Challenging Misconceptions: A new archive of ancient human brains sheds light on soft tissue preservation

20 March 2024 2415
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March 19, 2024

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By the University of Oxford

The preservation of soft tissue in the geological record is typically rare, particularly for entire organs, without deliberate intervention like embalming or freezing. The spontaneous preservation of the brain without other soft tissues, essentially survival amongst skeletonized remnants, has been typically perceived as an extraordinary phenomenon.

A new research conducted by postgraduate researcher Alexandra Morton-Hayward, and others, from the Earth Sciences Department at the University of Oxford, has challenged the belief that brain preservation in archaeological record is rare.

The researchers compiled an archive of preserved human brains, revealing higher abundance of nerve tissue preservation than customarily assumed, thanks to conditions that obstruct decay. The global archive, encompassing source material translated from over a dozen languages, is the most comprehensive archaeological literature review till date, outdoing the previous record of cataloged brains by twenty times.

Their work, published in the Proceedings of the Royal Society B, amasses records of over 4,000 preserved brains from 200+ sources over six continents, excluding Antarctica.

These brains, some dating back 12,000 years, were found in records from the mid-17th century. A worldwide search, spanning literature reviews and inquiries with historians, revealed an array of archaeological sites with preserved human brains ranging from a Stone Age Swedish lakebed to an Iranian salt mine operational around 500 BC, and mountain peaks of South American volcanoes during the apex of the Incan Empire.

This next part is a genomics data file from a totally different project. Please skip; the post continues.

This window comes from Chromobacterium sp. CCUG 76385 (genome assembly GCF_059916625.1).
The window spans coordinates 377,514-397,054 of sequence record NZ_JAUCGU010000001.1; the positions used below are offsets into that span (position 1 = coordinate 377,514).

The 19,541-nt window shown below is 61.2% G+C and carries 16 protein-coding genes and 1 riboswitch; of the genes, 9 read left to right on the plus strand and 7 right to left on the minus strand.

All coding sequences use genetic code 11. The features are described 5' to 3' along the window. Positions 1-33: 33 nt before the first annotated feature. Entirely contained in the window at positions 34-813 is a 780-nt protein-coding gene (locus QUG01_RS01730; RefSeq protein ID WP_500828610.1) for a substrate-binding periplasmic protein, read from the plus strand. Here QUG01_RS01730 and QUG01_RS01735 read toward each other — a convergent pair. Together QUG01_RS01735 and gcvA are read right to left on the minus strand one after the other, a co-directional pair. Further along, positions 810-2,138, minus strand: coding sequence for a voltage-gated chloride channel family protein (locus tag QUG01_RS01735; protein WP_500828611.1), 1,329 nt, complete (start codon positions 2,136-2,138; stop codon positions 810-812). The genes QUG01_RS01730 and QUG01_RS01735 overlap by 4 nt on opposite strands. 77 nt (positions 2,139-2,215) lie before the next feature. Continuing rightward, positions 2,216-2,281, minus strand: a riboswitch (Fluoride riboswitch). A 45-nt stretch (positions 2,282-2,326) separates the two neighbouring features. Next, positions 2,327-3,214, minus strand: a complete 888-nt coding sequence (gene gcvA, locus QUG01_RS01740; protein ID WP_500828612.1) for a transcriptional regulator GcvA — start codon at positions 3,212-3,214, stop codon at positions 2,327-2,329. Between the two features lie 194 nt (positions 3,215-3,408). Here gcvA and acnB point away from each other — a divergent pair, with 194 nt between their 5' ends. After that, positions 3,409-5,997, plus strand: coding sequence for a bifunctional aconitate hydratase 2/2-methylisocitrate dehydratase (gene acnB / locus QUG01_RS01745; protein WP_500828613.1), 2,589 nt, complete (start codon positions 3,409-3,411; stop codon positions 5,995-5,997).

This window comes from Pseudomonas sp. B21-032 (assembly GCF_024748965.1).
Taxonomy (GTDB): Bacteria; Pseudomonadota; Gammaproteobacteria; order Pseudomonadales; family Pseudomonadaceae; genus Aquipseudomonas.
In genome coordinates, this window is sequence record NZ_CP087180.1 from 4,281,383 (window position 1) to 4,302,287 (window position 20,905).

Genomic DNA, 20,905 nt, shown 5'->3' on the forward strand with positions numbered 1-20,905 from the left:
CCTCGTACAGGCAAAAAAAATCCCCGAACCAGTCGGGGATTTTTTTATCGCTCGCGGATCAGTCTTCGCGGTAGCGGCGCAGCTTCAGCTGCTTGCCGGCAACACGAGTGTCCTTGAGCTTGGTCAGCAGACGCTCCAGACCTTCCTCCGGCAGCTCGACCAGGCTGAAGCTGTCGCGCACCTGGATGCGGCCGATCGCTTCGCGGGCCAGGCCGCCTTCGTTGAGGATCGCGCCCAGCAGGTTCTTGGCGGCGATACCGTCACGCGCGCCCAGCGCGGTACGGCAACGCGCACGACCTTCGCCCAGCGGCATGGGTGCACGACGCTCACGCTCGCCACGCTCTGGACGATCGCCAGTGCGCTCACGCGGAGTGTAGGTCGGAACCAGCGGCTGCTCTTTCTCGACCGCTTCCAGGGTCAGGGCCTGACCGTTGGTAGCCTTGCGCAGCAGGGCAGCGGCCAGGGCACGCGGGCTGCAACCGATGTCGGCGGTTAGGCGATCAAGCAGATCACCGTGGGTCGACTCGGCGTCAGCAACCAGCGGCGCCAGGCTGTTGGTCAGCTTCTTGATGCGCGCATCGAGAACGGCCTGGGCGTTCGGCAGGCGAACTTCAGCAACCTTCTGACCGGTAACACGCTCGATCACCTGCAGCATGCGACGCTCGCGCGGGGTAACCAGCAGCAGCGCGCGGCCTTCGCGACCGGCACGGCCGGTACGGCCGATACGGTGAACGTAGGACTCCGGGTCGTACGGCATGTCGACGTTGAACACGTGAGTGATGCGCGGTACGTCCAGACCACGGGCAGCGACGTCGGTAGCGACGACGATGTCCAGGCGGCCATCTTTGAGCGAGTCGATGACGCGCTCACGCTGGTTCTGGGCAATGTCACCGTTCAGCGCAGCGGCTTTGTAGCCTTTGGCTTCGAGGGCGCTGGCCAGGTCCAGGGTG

The preserved tissues belonged to diverse individuals, including Egyptian and Korean royalty, British and Danish monks, Arctic explorers, and war victims.

Co-author Professor Erin Saupe commented on the diversity of climates within which brain preservation occurred, ranging from the high Arctic to deserts.

Each brain in the database was coupled with historical climate data from its corresponding region to understand spatial and temporal patterns. Considerations include dehydration, freezing, saponification, and tanning.

Over 1,300 were single organ survivals, leadings to questions about brain preservation despite the perishability of other organs. These also include the oldest brains in the archive dating back to the last Ice Age.

Though the preservation method for the oldest brains remains unclear, fusion of proteins and lipids with iron, copper, or similar elements are considered feasible by the research team.

Morton-Hayward, the lead study author, brought up the contradiction between the forensic knowledge of the brain being one of the earliest organs to decompose after death and their significant repository of preserved ancient brains. This discrepancy and the resultant discovery of various preserved ancient biomolecules has excited the team for future exploration.

Co-author Dr. Ross Anderson highlighted the opportunity for the archived brains in providing insights into the evolution of our species and potential role of ancient diseases.

Notwithstanding the availability of a greater range of information from soft tissues versus hard, less than 1% of the 4,400 brains described in the study have been analyzed for ancient biomolecules. The immense unexplored data may unlock understanding of ancient health and disease, human cognition and behavioral evolution.

Provided by University of Oxford